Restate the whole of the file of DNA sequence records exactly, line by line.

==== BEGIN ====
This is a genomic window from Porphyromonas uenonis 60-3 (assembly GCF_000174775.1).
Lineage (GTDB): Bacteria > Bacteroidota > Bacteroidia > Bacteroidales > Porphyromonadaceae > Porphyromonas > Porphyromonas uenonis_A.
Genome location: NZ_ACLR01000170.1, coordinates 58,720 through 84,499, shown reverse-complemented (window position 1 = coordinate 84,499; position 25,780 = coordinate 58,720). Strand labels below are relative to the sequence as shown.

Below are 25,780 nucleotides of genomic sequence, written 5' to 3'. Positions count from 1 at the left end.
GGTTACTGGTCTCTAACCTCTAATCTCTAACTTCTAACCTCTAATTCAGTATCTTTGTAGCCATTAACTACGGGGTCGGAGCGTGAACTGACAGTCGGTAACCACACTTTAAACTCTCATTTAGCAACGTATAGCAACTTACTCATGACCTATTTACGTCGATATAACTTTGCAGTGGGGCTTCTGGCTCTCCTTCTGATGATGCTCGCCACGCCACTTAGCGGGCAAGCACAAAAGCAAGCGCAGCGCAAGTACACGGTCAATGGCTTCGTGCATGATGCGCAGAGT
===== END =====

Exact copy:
This is a genomic window from Porphyromonas uenonis 60-3 (assembly GCF_000174775.1).
Lineage (GTDB): Bacteria > Bacteroidota > Bacteroidia > Bacteroidales > Porphyromonadaceae > Porphyromonas > Porphyromonas uenonis_A.
Genome location: NZ_ACLR01000170.1, coordinates 58,720 through 84,499, shown reverse-complemented (window position 1 = coordinate 84,499; position 25,780 = coordinate 58,720). Strand labels below are relative to the sequence as shown.

Below are 25,780 nucleotides of genomic sequence, written 5' to 3'. Positions count from 1 at the left end.
GGTTACTGGTCTCTAACCTCTAATCTCTAACTTCTAACCTCTAATTCAGTATCTTTGTAGCCATTAACTACGGGGTCGGAGCGTGAACTGACAGTCGGTAACCACACTTTAAACTCTCATTTAGCAACGTATAGCAACTTACTCATGACCTATTTACGTCGATATAACTTTGCAGTGGGGCTTCTGGCTCTCCTTCTGATGATGCTCGCCACGCCACTTAGCGGGCAAGCACAAAAGCAAGCGCAGCGCAAGTACACGGTCAATGGCTTCGTGCATGATGCGCAGAGT